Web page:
“Although our system requires a ceiling space reconfiguration, it does not require duct work or envelope retrofits, which means it can be widely implemented in existing spaces,” said Kian Wee Chen, a former Andlinger Center Distinguished Postdoctoral Fellow and a current postdoctoral researcher in Meggers’ lab.

Because classrooms, unlike high-rise office buildings, usually have windows that open and, in many cases are more susceptible to the virus because of the amount of people in one room, classrooms are the perfect candidate for the radiant systems. Chen said the retrofits would require plumbing work due to the water tubes in the system, but the task would not be very labor intensive or technically demanding. In November 2020, Chen showed that radiant cooling systems could enable 100% of the air flowing into the classroom to be fresh air from the outdoors, compared to recirculated air, in one of the hottest, most humid climates in the world, Singapore. Contrary to popular belief, they found that radiant systems can be effective for high-humidity environments, assuming there are fans and ways to move the air. The study demonstrated that conventional de-humification done by standard HVAC systems was not needed for people to feel comfortable. The research showed exactly how a classroom could be retrofitted with the radiant panels to allow for the students to feel cool.

Ratio of change in cooling energy expended for different cooling scenarios:(left) All cooling and ventilation is provided through a central-air mechanical system; (middle) Mixed mode ventilation in which natural ventilation is allowed when outdoor air falls within the comfort zone and a mechanical system sets off otherwise; (right) A radiant system provides heating and cooling with natural ventilation providing fresh air at all times in which this combination falls within the adaptive comfort boundaries and a A/C used as backup otherwise. For all cases, the projected increase for 50% OAR is included.

With that study yielding positive results for classrooms, the researchers wanted to explore exactly where in the world this technology could be useful. To do this, they designed models that incorporated weather conditions, like humidity, wind, dew point and others, and found that, in the 60 cities they studied, the system could be used for much of the year in most buildings. On average, buildings would see an annual energy cost savings of 10-25% against their baseline, and even more so against the operational upticks of the pandemic.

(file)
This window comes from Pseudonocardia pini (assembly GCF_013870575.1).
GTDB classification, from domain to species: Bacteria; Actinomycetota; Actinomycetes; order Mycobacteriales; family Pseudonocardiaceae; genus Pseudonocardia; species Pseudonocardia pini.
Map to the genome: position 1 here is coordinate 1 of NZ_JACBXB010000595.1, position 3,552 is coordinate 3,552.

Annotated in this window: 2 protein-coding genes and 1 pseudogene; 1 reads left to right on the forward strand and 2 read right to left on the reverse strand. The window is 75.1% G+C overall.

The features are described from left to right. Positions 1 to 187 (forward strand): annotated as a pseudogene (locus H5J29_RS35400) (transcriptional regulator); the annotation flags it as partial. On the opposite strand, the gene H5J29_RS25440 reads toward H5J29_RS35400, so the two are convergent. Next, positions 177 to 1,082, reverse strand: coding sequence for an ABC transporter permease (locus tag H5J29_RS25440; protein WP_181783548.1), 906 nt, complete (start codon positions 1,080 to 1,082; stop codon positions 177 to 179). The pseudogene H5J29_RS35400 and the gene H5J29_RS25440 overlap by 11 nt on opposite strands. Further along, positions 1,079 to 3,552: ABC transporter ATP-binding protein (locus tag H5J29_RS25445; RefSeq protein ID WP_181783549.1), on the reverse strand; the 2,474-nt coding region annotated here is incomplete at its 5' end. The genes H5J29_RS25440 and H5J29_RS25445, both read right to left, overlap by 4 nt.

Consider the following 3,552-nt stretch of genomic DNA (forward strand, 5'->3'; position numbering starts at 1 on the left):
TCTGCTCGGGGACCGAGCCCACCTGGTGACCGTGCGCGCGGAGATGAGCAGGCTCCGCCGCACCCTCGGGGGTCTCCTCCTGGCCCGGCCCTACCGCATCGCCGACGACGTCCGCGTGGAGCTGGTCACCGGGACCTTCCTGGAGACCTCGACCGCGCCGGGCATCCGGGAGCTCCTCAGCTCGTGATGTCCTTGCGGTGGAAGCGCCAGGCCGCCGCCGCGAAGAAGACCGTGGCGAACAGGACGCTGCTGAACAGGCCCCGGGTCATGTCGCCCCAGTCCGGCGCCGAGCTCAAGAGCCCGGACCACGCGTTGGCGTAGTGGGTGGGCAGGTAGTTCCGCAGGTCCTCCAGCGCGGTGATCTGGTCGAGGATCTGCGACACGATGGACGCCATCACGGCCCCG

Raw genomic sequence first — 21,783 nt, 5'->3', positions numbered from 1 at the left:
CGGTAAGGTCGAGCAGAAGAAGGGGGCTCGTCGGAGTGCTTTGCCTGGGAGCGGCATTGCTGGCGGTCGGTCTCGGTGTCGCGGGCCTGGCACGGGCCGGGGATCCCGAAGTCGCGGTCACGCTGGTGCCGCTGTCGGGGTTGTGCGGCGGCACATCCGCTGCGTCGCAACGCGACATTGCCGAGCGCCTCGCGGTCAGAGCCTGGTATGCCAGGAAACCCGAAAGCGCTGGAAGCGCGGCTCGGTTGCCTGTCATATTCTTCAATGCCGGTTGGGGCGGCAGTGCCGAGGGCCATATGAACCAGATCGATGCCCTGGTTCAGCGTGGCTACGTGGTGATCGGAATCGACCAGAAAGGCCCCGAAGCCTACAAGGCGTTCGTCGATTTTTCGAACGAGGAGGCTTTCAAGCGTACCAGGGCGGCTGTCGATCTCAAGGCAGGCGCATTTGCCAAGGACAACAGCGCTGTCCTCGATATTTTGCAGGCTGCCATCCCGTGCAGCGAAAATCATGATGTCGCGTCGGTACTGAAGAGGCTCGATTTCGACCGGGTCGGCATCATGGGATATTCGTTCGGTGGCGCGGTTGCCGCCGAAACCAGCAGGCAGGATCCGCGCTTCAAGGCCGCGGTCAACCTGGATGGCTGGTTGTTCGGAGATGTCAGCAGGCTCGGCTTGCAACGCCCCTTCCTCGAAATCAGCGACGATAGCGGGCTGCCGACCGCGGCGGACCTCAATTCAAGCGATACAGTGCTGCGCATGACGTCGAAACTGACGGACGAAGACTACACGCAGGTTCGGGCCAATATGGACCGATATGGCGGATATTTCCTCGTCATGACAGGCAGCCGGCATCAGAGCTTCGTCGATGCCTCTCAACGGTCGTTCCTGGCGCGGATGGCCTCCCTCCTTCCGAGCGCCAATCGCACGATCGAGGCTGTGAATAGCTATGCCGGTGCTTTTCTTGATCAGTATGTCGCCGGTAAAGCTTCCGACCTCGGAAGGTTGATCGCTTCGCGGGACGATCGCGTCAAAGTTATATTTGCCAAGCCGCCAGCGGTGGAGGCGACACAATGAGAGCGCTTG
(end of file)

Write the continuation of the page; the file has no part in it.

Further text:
The researchers found the technology would yield the most energy and cost savings in places like Singapore, Rio de Janeiro, and Miami because existing air conditioning systems require lots of energy to dehumidify the air before sending it into buildings, which radiant systems do not require. In those places, air conditioners could be kept off and radiant systems run in their place for 70% of the year. In other parts of the world, when temperatures were between 50- and 90-degrees Fahrenheit, or about 10- to 32-degrees Celsius, the radiant system could be also used. Mechanical heating or cooling systems would be needed when temperature conditions were too extreme to be met by radiant systems. But the two systems could operate together, in a mixed mode of central air conditioning and natural ventilation, or with air conditioning or heating used only as backup and radiant systems and a separate mechanical ventilation system used instead. Both of those options require far less heating or cooling than if relying entirely on conditioning the air for comfort.